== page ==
Microsoft's edgy Open Enclave SDK goes cross platform

Arm TrustZone now a thing for Azure IoT Edge devs

People diving off a cliff

Microsoft's Azure IoT team has made available a cross-platform version its Open Enclave SDK with an eye to securing devices at that mysterious entity, the Edge.

These days, Microsoft is all about the Intelligent Edge, where the likes of cameras and sensors lurk. In the past, these devices were relatively simple, with all processing being done on centralised servers.

Microsoft's Azure IoT Edge vision, on the other hand, is geared up toward shovelling more intelligence locally, with Azure AI, services and custom code finding their way onto devices at the Edge where poor connectivity or latency issues might have prevented a constant connection to the cloud.

Hence Intelligent Edge.

However, making these devices smarter increases the risk of tampering. Redmond has pitched Azure Sphere as a way of securing things and making operations more trustworthy at the Edge, but having to build devices with a Sphere-compliant MCU is not always an option which, of course, increases the threat surface.

Engineers striving to stay secure at the Edge need fear no more, however, because Azure is here to save the day. The Azure IoT Edge security manager exists to protect the IoT Edge device by abstracting the secure silicon hardware, and onto this platform Microsoft has welcomed OEMs and their hardware security modules.

However, with the emergence of the Intelligent Edge comes the need to protect the data lurking at the Edge, which complicates matters further. To this end Microsoft launched the Open Enclave SDK a couple of months ago, aimed at creating a single enclaving abstraction for developers building Trusted Execution Environment (TEE)-based apps.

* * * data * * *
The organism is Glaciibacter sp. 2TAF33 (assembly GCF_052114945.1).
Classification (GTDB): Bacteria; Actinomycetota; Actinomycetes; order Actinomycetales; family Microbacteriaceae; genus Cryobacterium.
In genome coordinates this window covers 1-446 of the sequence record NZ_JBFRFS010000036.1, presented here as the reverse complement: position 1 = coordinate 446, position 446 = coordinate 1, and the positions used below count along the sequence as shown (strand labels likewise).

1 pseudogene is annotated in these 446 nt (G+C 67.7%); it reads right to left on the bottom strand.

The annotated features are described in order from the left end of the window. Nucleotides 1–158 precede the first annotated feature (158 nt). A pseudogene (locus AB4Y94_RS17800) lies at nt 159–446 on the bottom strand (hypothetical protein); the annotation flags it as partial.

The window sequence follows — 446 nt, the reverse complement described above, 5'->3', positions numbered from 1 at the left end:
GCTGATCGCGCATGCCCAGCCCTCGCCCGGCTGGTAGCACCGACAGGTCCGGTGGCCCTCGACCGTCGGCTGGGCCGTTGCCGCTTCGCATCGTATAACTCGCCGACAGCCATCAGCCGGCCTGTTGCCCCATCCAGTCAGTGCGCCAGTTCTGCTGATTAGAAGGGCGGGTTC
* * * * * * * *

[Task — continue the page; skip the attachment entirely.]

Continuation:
An enclave application has two components: the host, which is untrusted and runs unmodified on the untrusted OS, and the enclave, a trusted component which runs in the protected containers of the TEE. Microsoft refers to the securing of workloads within TEEs as Confidential Computing.

The goal of the SDK is that devs can build once and then deploy over multiple platforms, from cloud to Edge, and on Linux or Windows.

Unfortunately, the first version of the SDK only supported TEE hardware based on the Intel Software Extension Guard (SGX) and Linux. Today's announcement continues the cross-platform vision and allows Azure IoT Edge devs to write Trusted Applications (TA) that root trust in any secure silicon TEE built on the likes of Arm TrustZone, Intel SGX and embedded Secure Elements using Windows or Linux.

Microsoft has also released a preview of the integration of its Azure IoT Edge security manager with Open Enclave. ®




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